85 of 92 people found the following review helpful
Short book with a powerful message,
This review is from: Why We Believe in God(s): A Concise Guide to the Science of Faith (Perfect Paperback)
I've long wondered why intelligent people can have such irrational religious beliefs, and after reading this book I now have a better understanding. Thomson and Aukofer offer insightful analogies from different fields to explain why it was inevitable that humans would create gods. I was fascinated to see arguments and examples about why "belief" can be more compelling than "truth," and why some people have trouble distinguishing one from the other. This book will give religious believers and atheists alike something new to think about, and they will better understand not only what they believe, but why they believe as they do.
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Showing 1-10 of 25 posts in this discussion
Initial post: 1 Jun 2011 10:47:32 BDT
Posted on 2 Jun 2011 14:20:42 BDT
Mr. T. S. Dickin says:
With all due respect, supremo is wrong. God almost certainly doesn't exist and faith is irrational. Free will is likely an illusion:
P1: No action is free if it must occur.
P2: For any event X there are antecedent causes that ensure the occurrence of X in accordance with impersonal, mechanical causal laws.
C: No action is free.
Although, obviously, there is an illusion of free will, I accept that.
Altruism and love can be explained in terms of science and evolution.
In reply to an earlier post on 4 Jun 2011 10:50:28 BDT
The Scuba Monkey says:
"is not irrational if you have experience of a relationship with God who exists". just curious-which one?
Posted on 5 Jun 2011 01:04:38 BDT
"is not irrational if you have experience of a relationship with God who exists" - Supremo.
The title of this book is 'Why people believe in gods.' Supremo...this whole book is addressing the reasons behind why you believe that statement to be true.
In reply to an earlier post on 7 Jun 2011 18:58:28 BDT
So, exactly what do you mean by an 'experience of a relationship with God who exists' - I'm intrigued!
In reply to an earlier post on 19 Jun 2011 10:17:07 BDT
Supremo, tradition is the only defence against your comment being laughed off the page, along with people who think Elvis is alive. Keep your comment safe for a few generations and one day it will look as silly to you as it does to the rest of us.
In reply to an earlier post on 28 Oct 2011 17:34:16 BDT
Last edited by the author on 28 Oct 2011 17:35:36 BDT
Thomas Shipp says:
To Mr T S Dickin (02/06/2011):
Please justfy premise P2 of your argument.
Posted on 28 Oct 2011 17:54:07 BDT
Last edited by the author on 28 Oct 2011 17:56:56 BDT
Thomas Shipp says:
If you've "wondered why intelligent people can have such irrational religious beliefs", why don't you just ask them, or read their own explanations? Negative assessments by hostile outsiders (such contained in books of this type) usually do not adequately address or appreciate the reasons believers hold or give for their own beliefs, even if those beliefs are demonstrably wrong. The best way to understand a belief or idea is to see what it's mainstream proponents say about it (and also to note how they respond to rational criticism).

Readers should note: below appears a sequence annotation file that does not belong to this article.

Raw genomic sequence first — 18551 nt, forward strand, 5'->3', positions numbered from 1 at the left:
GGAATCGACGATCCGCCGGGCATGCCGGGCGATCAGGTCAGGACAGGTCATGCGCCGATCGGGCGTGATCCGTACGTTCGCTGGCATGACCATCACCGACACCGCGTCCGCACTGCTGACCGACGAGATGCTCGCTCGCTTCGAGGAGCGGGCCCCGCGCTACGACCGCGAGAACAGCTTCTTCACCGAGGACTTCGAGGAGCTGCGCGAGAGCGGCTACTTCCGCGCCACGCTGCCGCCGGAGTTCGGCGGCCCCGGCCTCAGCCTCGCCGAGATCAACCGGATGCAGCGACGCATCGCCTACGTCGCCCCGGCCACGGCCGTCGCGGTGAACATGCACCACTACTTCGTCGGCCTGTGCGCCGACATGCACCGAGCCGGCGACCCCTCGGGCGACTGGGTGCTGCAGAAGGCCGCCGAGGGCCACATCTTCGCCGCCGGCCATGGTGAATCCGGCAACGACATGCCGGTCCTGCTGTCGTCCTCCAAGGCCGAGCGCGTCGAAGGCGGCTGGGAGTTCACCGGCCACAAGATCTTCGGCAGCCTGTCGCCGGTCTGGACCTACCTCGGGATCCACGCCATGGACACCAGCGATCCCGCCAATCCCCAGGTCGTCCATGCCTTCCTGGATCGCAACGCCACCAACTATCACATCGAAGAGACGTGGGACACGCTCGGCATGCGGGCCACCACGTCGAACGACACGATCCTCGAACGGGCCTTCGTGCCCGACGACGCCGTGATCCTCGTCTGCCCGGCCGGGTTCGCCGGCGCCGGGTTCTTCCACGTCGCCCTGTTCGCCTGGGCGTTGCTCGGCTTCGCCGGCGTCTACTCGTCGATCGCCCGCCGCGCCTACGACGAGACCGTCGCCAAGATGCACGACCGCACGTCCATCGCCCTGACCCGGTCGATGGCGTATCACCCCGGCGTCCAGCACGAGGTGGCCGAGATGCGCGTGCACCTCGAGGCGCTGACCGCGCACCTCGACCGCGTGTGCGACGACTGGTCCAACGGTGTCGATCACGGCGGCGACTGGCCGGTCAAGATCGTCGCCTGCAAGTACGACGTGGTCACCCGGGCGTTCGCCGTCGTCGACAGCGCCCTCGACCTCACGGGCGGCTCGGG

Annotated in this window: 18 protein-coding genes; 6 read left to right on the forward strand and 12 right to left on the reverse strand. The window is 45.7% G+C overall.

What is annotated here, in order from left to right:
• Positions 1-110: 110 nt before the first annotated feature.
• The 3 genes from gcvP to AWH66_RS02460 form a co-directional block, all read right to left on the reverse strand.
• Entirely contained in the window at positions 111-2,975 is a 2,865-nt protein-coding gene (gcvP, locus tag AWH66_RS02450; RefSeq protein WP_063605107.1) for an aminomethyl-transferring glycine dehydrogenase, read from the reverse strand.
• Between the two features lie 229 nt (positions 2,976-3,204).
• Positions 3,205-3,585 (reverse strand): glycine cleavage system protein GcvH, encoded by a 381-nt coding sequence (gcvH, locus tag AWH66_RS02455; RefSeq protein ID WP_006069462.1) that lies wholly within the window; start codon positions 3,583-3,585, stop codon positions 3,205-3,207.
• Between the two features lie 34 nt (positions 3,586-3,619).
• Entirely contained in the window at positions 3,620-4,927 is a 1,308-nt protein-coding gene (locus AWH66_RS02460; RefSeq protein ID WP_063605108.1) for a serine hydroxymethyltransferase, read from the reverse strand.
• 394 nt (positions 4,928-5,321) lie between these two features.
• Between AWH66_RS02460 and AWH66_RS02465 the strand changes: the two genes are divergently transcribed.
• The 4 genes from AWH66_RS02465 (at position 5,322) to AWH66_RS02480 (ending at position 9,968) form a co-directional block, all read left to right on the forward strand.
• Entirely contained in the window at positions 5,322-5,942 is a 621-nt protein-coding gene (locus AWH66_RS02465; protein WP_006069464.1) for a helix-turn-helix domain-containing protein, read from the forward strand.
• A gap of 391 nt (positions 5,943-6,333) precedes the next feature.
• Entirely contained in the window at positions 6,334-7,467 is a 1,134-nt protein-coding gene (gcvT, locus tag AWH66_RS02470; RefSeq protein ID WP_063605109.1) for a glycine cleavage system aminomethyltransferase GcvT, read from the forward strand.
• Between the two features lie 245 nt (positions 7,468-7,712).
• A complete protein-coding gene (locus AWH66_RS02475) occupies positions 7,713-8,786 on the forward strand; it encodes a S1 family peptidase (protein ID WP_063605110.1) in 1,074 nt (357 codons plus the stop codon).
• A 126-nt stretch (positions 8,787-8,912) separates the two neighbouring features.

In reply to an earlier post on 22 Jan 2012 21:40:14 GMT
P. Wooding says:
I have asked people how they know that God exists - and the best I can get is "I know because I know". Not exactly answering the "how", but that's the extent of the reasoning.
Someone else said they knew because he was shining down on her, making her life happy (conveniently forgetting the time when she was devastated at the death of her newborn baby). When asked why he blighted the lives of disabled children, she said they were paying for the sins of their parents. You can't get much more inrrational than that. Children paying for the sins of completely separate people. EH???
In reply to an earlier post on 12 May 2012 22:51:12 BDT
Last edited by the author on 12 May 2012 22:57:30 BDT
Part of the problem is that books like this have a tendency to critique a "religious view" (often lumping together religions which are very different and even contradictory) which bears little or no resemblance to what many (or even most) "religious believers" actually believe. So they usually make a nice job of dismissing the proverbial straw man. It all reads very nicely to the atheist audience, who will knowingly nod their heads in agreement, while those of us who are apparently supposed to believe what the author discusses sit there thinking, "Well, if Go was really like the entity you are discussing here, I wouldn't believe in him either...".
I prefer to find out what atheists believe by actually talking to my atheist friends, or reading what well known atheists say, as Thomas Shipp suggests. And my atheist friends find out what an Evangelical Christian actually believes (OK, yes, there are variations within evangelicalism), and often, they are surprised to find out that their picture of an Evangelical Christian, gained from the media, was largely fiction.
Likewise, I talk to Muslim friends and colleagues rather than getting my view of Islam from the newspapers.